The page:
On Wednesday evening in Kyiv, Zelensky echoed this sentiment as he warned that at any moment the embers of the former Soviet empire could burst into a catastrophic flame. Shortly after he addressed the nation, that is precisely what occurred: Russian missiles began targeting Ukrainian military sites, not just in the occupied territories in the east but also in the metropolises of Kyiv, Odessa and Kharkiv. Smoke rose over cityscapes. Civilians descended into bomb shelters.
Outside the halls of academia, the former Soviet states are rarely referred to as “post-colonial.” Instead, they are usually called “post-Soviet,” a term which suggests that the collapse of the Soviet Union passively gave birth to liberated nations, each with their own unique language, history, literature and traditions. In reality, the former Soviet countries — Estonia, Latvia, Lithuania, Ukraine and Belarus among them — nurtured national movements for hundreds of years before finally getting to experience independence. The very idea of the modern nation, and the concept of nationalism, emerged in the Baltic countryside in the 18th century, when the German philosopher Johann Gottfried von Herder rode his horse between Latvian villages collecting peasant folk songs. The songs — poems, really — seemed to Herder to bind the people to the land and to each other. Reading through them, he began to develop his romantic theory of what makes a nation. He determined that it is not history or even blood that does it, but rather the lilt of a shared language, the verses of common songs and stories.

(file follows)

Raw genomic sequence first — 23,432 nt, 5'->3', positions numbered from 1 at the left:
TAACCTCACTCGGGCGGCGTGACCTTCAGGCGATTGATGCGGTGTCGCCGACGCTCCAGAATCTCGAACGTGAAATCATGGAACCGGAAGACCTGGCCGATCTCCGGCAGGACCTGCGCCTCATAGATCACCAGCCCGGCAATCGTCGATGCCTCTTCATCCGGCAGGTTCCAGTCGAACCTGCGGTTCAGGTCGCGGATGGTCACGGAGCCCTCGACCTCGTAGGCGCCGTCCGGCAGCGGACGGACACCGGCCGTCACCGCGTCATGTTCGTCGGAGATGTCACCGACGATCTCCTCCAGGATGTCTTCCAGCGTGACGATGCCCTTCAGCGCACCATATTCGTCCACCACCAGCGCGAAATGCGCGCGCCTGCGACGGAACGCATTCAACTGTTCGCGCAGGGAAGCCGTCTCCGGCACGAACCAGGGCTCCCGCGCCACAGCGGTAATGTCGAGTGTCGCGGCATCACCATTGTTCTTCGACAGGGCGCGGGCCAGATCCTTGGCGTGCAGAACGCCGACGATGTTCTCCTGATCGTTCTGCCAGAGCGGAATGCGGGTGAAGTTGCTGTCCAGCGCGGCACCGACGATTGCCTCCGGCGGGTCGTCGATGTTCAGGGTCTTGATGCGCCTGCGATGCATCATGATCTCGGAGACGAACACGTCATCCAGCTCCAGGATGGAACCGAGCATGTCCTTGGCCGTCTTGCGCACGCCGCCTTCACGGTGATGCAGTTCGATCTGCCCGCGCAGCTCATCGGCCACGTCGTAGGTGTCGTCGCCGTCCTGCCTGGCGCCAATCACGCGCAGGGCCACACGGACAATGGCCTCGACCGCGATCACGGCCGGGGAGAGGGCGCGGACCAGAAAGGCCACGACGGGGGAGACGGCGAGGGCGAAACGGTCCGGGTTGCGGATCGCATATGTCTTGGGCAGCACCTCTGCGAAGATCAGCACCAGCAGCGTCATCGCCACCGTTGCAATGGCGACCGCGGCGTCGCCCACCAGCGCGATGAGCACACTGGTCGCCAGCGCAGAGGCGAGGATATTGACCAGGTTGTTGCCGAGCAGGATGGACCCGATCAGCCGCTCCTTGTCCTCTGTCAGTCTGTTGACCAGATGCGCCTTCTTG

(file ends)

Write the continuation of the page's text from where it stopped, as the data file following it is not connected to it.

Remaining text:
Ukraine’s national poet, the 19th-century bard Taras Shevchenko, helped build national identity through his verse, which he composed in both Russian and Ukrainian. (A statue of him stands near Washington’s diplomatic corridor.) In one of his most-cited poems, “The Caucasus,” written in 1845, he ridicules Russian expansionism and mourns the immense loss of life it had already wrought. “We groan beneath the yoke of hangmen / While drunken justice sodden sleeps,” he writes. He describes, with a telltale twinge of irony, how Russian assimilation swallowed up the voices of the empire’s dominated lands: “From the Moldovian to the Finn, / all are silent in their languages, / because they’re blessed!” His poetry salutes the warriors who battle colonial forces, urging them on: “Keep fighting — you are sure to win! / God helps you in your fight / For fame and freedom march with you, / And right is on your side!” These words were emblazoned on banners in Kyiv’s Independence Square in 2014, when protesters took to the streets in the Revolution of Dignity. On Thursday morning, I woke up to read them on the Instagram feeds of my friends in Ukraine. They quoted Shevchenko to declare their support for their country and its soldiers as the first casualty counts came in.